Updated: Mar 11, 2020
Last June, I wrote a blog for Our Water Counts titled “How Much Does Water Really Cost Today?” In the post, I suggested that insight into our water data would allow us to more clearly identify how much it was costing us to produce, deliver, and treat water as a commodity. It is unfortunate that our insight into this resource is so limited, especially today with the prevalence of technology.
That being said, we are beginning to gain a better understanding of our resources. Information technology systems are playing an ever increasing role in the way we manage water. Smart Water is becoming a more common term, taking lessons learned from the electric industry. Sensors are starting to be deployed along the entire supply chain, and investors are taking an active role in funding promising technology companies.
There is still a huge gap in understanding the roles of information systems in a water utility. Firms like Westin are helping clients deploy systems that align with business needs. Vendors like OSIsoft are giving us greater insight into the data that we are now collecting. But there is still need for innovation and product development. There is even greater need for sharing best practices and knowledge from the numerous pilot projects that are currently underway and educating the industry at large.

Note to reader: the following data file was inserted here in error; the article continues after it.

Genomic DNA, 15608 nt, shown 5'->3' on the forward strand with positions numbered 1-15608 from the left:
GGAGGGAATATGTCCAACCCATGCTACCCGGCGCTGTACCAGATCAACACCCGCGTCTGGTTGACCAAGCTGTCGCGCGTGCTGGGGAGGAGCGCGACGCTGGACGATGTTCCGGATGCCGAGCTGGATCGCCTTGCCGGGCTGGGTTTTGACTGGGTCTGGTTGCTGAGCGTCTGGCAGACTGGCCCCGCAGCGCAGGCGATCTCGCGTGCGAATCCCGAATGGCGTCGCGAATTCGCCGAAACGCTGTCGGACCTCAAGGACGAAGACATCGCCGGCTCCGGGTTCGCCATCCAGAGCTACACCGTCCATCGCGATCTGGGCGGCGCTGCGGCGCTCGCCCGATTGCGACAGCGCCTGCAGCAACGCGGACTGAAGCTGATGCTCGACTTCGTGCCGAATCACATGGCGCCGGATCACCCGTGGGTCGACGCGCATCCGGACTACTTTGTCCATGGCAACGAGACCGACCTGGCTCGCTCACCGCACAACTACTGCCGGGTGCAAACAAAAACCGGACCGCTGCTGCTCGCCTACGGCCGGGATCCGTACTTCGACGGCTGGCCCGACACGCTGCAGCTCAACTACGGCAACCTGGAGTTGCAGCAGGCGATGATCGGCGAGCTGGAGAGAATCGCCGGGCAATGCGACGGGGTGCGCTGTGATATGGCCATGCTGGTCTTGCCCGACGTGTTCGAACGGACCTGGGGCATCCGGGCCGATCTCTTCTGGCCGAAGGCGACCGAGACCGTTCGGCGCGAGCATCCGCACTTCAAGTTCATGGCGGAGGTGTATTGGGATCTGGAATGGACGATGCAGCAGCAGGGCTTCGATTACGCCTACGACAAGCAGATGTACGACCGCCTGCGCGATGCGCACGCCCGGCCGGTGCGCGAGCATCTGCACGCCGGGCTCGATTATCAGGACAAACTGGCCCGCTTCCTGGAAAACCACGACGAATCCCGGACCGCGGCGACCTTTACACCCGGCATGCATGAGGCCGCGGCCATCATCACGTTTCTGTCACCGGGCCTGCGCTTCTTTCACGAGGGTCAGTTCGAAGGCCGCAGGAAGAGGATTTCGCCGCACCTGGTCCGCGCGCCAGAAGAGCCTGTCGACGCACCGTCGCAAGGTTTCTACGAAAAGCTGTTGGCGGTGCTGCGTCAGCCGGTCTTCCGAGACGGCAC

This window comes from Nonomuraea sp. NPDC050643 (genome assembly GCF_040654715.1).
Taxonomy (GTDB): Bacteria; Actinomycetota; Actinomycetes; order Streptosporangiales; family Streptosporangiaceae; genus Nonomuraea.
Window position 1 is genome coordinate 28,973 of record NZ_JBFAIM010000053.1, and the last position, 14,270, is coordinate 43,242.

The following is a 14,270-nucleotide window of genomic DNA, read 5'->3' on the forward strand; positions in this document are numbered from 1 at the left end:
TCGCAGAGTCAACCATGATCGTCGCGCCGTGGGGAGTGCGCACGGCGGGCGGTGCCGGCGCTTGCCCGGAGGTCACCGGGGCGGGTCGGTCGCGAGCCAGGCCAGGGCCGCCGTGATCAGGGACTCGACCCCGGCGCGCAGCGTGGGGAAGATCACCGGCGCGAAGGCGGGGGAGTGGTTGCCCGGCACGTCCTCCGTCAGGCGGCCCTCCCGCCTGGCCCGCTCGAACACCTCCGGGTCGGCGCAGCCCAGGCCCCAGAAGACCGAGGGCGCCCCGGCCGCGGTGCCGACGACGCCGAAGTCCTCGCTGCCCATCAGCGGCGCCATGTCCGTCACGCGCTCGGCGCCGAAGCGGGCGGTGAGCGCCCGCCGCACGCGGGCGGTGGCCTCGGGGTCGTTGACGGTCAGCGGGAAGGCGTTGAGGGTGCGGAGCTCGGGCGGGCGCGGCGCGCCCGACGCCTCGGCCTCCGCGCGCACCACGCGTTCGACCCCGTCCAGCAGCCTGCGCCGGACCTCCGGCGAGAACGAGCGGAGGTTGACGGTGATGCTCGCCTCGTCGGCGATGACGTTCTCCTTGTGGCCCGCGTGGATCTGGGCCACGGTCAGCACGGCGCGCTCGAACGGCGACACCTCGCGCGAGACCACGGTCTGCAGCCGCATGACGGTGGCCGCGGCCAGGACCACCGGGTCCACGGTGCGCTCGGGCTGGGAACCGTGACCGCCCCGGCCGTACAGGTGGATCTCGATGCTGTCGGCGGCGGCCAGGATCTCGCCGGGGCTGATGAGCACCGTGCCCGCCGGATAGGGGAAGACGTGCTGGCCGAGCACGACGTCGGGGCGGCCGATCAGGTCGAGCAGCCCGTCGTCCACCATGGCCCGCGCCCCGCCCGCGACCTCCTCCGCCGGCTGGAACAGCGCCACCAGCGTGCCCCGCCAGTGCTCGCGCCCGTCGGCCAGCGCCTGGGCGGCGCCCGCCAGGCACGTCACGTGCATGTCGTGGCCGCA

It is our intent here at The Water Innovation Project to shed some light on the importance of information management and the role of data in our industry. One of our first major undertakings is the H2.O platform currently under development. The platform represents the intersection of Water, Web 2.0 capabilities, data management, business intelligence, and social collaboration tools. The project is collecting data from pilot projects, creating a directory of proven information management systems, and introducing Utilities, Consultants, and Engineers to relevant, cutting edge technology solutions.
Utilities realize they can longer operate business as usual. The role of information over the next decade will be profound as we implement necessary changes. The more we understand the data behind out operations, the more we can accurately value water.
Read the original blog post here.